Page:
Psalm 69:1-23, 31-38
I’m sure we all can all relate to this psalm. I certainly can.
We feel the water rising to our neck and the torrent washing over us, we’ve been sinking in deep mire with no firm ground to hold onto, and we have grown weary with our own crying; our throats are raw. And, to make matters worse, our eyes have failed from looking for God.
The past few years have been difficult for me: financial troubles; worries about elderly, frail parents; my own health problems. Sometimes it just doesn’t seem to stop: I feel as if I’m treading water in a tsunami.
But lately, I have experienced several grace notes: friends who have helped so much and in so many ways. Total strangers with complete surprises, like the couple who paid for our Christmas dinner last year—five of us—but left before we knew it and could thank them. Blessings popping up unexpectedly—but where were they before?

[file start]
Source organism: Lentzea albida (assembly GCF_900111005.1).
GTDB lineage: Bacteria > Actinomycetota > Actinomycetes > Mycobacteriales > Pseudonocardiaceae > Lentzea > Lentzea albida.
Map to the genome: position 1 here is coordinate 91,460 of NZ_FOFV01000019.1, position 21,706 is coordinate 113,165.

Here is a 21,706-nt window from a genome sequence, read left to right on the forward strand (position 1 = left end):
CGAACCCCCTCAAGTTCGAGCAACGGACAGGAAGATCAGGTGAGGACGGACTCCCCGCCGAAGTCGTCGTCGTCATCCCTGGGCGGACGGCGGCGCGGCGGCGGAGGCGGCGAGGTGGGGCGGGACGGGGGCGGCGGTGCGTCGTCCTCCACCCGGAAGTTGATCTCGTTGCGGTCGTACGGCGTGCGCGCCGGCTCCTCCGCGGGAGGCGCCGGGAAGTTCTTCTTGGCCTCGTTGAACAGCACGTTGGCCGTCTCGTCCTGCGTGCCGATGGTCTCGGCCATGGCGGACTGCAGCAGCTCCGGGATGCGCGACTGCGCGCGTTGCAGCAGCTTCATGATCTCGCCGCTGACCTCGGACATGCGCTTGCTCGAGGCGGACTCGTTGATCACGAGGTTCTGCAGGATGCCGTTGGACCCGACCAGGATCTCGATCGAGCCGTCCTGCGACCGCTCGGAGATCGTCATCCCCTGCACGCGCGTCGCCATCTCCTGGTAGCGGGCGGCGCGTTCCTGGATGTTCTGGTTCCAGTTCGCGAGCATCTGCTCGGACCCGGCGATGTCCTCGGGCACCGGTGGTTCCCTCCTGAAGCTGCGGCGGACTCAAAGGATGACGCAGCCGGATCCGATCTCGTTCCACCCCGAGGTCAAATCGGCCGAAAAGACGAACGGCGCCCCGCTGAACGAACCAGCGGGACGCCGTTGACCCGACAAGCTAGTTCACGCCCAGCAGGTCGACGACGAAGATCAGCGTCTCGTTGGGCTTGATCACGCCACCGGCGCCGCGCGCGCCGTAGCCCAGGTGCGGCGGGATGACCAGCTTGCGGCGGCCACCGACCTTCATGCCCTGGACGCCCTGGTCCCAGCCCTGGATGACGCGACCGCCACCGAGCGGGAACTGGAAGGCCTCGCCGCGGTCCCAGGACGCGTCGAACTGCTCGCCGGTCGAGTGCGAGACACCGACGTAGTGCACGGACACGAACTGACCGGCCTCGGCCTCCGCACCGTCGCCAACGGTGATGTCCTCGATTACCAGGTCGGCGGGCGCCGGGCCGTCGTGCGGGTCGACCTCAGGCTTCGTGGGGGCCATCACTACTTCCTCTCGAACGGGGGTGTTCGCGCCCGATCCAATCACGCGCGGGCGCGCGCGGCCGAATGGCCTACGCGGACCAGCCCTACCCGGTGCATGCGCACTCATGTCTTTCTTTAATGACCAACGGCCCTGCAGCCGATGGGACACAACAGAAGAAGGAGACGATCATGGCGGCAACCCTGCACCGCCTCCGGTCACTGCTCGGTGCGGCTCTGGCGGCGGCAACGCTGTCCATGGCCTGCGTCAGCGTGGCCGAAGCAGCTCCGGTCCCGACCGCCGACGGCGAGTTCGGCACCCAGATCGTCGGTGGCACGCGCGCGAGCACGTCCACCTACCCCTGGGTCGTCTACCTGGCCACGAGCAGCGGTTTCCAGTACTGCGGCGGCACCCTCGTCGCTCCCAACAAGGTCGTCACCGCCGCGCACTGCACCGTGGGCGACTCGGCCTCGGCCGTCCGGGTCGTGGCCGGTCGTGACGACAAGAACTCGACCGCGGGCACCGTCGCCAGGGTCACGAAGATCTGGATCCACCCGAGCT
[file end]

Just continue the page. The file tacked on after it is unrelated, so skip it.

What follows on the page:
Oh, they were probably there all the time; my eyes failed from looking for God because I wasn’t looking where I should. We expect miracles to be big bangs, photo ops, but I’ve found that most miracles are either soft “pops” or are quiet and unobtrusive, with no audience but us. Since we aren’t looking or just don’t know where to look, they slip by unrecognized. But they’re there, right before our eyes, if we just focus on the little things, the everyday miracles.
God hears our distress calls. I’m realizing that God hears me better when I speak up rather than handle everything myself. I’ve become bolder in asking God for help—and it usually arrives somehow; if it doesn’t, I ask again, a little more loudly, or a little differently. I’ve started to look for it, expect it, trust that it’s coming. The answer arrives in God’s time, which is not necessarily my time, and I’m learning to accept that (which is difficult for a control freak to do).
When we adjust our focus, our vision becomes clearer, and our eyes don’t fail us so much. We learn where to look. And we find things—the things we need—if we just keep our eyes open for them.